- Never give out your personal information over the phone or internet unless you have initiated the contact. Legitimate business callers will never ask you for this over the phone
- If a caller asks you to pay for an offer in advance or asks for your credit card number or Social Security number tell the person you donât give out personal information over the telephone.
Find out more on the National Crime Prevention Council Web site: www.ncpc.org. Please note the BSSA NEVER solicits by telephone.
The Sheriffs of Ohio are leaders in protecting children from online predators and other threats to their safety.
Your local Sheriffâs Office website can tell you more about the programs serving your community. As a group, the sheriffs support the NetSmartz program through the National Center for Missing and Exploited Children.
Keep your Identity to yourself
According to the Federal Trade Commission, an estimated 10 million Americans become victims of identity theft each year.
Victims report spending up to 30 hours cleaning up after an identity crime at an average cost of $500.00
Be aware of some of the ways identity thieves commit their crimes:
- They steal credit card payments and other outgoing mail from private, curbside mailboxes
- They dig through garbage cans or communal dumpsters in search of cancelled checks, credit card and bank statements, and pre-approved credit card offers
- They hack into computers that contain personal records and steal the data
- They file a change of address form in the victimâs name to divert mail and gather personal and financial data
For more information on protecting yourself, visit the National Crime Prevention Council Web site: www.ncpc.org.
A crime committed or facilitated via the internet is a cybercrime. Follow these tips from the National Crime Prevention Council to stay safe online:
- Keep your computer systems up to date. Cyber criminals will use software flaws to attack computer systems frequently and anonymously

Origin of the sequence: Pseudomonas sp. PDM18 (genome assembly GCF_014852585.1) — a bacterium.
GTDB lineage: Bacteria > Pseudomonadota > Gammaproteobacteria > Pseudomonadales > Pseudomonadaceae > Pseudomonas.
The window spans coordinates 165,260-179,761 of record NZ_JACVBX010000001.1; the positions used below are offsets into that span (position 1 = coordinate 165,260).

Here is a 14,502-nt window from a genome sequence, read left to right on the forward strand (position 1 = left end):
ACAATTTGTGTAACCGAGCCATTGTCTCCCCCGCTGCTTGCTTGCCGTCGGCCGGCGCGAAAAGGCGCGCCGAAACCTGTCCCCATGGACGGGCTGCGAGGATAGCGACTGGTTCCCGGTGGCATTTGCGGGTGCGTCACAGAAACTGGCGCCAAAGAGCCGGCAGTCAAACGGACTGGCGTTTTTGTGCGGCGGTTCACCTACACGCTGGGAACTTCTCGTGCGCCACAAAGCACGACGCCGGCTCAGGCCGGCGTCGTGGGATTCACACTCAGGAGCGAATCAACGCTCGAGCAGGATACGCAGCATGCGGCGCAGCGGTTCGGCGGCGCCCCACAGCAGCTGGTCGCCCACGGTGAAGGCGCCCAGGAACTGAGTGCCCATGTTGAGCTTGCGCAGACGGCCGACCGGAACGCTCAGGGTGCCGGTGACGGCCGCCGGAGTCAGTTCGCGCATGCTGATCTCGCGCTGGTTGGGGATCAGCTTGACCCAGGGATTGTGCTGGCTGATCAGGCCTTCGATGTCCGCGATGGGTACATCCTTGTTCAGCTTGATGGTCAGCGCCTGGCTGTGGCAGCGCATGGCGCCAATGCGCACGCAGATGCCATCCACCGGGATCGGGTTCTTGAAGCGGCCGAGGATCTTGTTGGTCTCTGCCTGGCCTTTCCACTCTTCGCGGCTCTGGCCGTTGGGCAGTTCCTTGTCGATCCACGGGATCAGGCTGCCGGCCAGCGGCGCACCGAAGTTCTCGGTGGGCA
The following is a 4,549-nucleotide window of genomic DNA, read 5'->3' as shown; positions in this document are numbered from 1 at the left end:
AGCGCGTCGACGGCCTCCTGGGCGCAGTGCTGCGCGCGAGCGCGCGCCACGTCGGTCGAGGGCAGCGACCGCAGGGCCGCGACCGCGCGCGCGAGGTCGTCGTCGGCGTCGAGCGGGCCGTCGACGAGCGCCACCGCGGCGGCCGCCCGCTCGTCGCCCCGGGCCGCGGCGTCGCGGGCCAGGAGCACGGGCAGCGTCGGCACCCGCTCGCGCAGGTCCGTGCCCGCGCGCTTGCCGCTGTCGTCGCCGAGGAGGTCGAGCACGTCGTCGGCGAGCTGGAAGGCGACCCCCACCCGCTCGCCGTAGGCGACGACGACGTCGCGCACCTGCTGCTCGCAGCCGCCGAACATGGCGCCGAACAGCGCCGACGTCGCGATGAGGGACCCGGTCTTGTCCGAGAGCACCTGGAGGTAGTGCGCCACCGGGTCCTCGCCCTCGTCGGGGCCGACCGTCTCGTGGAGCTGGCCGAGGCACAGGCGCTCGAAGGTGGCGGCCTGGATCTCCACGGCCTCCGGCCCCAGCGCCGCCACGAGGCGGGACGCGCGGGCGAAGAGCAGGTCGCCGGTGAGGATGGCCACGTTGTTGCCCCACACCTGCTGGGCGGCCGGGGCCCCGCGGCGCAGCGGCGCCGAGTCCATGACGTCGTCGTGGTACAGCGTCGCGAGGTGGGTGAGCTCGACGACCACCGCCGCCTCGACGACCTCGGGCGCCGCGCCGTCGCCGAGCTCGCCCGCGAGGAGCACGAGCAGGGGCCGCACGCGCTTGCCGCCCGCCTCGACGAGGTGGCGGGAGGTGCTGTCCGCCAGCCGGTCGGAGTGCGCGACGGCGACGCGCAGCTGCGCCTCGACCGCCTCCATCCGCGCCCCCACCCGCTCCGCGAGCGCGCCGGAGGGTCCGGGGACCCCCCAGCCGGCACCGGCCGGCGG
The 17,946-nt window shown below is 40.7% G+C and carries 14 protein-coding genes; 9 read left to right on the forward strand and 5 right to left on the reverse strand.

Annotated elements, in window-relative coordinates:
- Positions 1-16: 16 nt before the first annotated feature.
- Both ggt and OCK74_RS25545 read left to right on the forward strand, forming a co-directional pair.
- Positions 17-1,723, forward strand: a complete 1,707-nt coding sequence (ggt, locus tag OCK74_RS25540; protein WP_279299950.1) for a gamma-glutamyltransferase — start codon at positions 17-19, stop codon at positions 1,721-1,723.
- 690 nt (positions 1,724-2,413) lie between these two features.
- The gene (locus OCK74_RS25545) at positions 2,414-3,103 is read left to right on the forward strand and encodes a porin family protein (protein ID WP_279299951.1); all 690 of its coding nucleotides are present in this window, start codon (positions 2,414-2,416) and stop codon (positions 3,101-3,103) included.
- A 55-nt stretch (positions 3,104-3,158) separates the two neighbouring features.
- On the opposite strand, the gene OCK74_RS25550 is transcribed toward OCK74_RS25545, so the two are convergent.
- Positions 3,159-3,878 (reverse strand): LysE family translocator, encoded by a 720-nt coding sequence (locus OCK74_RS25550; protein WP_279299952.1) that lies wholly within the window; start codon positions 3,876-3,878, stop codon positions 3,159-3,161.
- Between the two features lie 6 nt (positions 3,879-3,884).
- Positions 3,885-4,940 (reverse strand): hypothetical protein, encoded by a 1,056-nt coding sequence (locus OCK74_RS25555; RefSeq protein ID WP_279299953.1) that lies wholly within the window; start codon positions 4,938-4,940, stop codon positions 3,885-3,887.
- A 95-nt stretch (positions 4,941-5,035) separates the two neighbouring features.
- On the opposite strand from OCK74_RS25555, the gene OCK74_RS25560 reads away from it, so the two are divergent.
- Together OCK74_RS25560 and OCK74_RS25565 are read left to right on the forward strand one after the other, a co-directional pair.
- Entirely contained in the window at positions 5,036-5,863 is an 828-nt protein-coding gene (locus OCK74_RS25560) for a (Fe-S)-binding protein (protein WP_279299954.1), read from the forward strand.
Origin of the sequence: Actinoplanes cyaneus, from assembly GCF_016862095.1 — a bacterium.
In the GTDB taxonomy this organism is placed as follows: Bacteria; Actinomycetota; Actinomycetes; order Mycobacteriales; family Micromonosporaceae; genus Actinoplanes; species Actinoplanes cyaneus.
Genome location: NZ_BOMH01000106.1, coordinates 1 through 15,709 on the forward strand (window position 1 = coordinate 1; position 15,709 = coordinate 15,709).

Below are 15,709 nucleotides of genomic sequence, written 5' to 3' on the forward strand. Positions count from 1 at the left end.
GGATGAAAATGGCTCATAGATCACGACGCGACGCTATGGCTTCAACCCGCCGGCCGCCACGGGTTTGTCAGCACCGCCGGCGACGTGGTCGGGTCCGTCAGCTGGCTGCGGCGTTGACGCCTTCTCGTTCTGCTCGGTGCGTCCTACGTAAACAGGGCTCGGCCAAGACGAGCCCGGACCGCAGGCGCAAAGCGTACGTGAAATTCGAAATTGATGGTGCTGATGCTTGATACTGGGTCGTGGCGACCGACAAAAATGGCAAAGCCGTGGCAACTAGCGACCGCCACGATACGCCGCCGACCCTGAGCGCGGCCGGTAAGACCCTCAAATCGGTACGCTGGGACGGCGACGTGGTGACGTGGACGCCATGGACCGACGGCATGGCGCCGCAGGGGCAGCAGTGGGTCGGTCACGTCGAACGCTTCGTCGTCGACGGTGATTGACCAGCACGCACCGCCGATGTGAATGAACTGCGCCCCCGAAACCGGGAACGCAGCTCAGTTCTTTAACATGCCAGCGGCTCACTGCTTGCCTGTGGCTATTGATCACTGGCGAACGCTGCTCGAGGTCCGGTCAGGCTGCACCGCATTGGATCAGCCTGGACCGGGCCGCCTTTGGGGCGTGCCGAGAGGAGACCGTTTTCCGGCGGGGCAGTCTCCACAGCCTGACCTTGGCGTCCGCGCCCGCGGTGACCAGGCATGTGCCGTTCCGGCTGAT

- Choose strong passwords and protect them. Using the same password for various sites increases the risk of exploitation
- Never write a password down or leave it near the system it is intended to protect
- Install or update your antivirus software
- Read the fine print on website privacy policies
For more information and tips visit ncpc.org/topics/internet-safety.
Avoid Money Scams
Citizens should be aware of financial scams. Consider visiting the Federal Trade Commission website called, âMoney Mattersâ. The site is filled with tips and warning signs for consumers about money scams. The FTC especially wants people to be aware of businesses who promise to help homeowners avoid foreclosure. The website has information on scams, credit cards, managing money, dealing with debt and individual jobs.
Find it at: http:/www.ftc.gov/moneymatters.
Personal Safety Tips
Follow these personal safety tips from the National Crime Prevention Council to reduce your chances of becoming a victim of crime:
- Ask law enforcement for a free home security survey
- Trim the shrubbery around your doors and windows so crooks donât have a place to hide
- Do not give out personal information over the phone, over the internet or through the mail unless you have initiated the contact or know with whom you are dealing
- If you are senior, use direct deposit for your social security checks and other regular payments
- When traveling, carry only the credit and ATM cards you absolutely need. Leave others at home, safely stored.
Find more tips on the web at: www.ncpc.org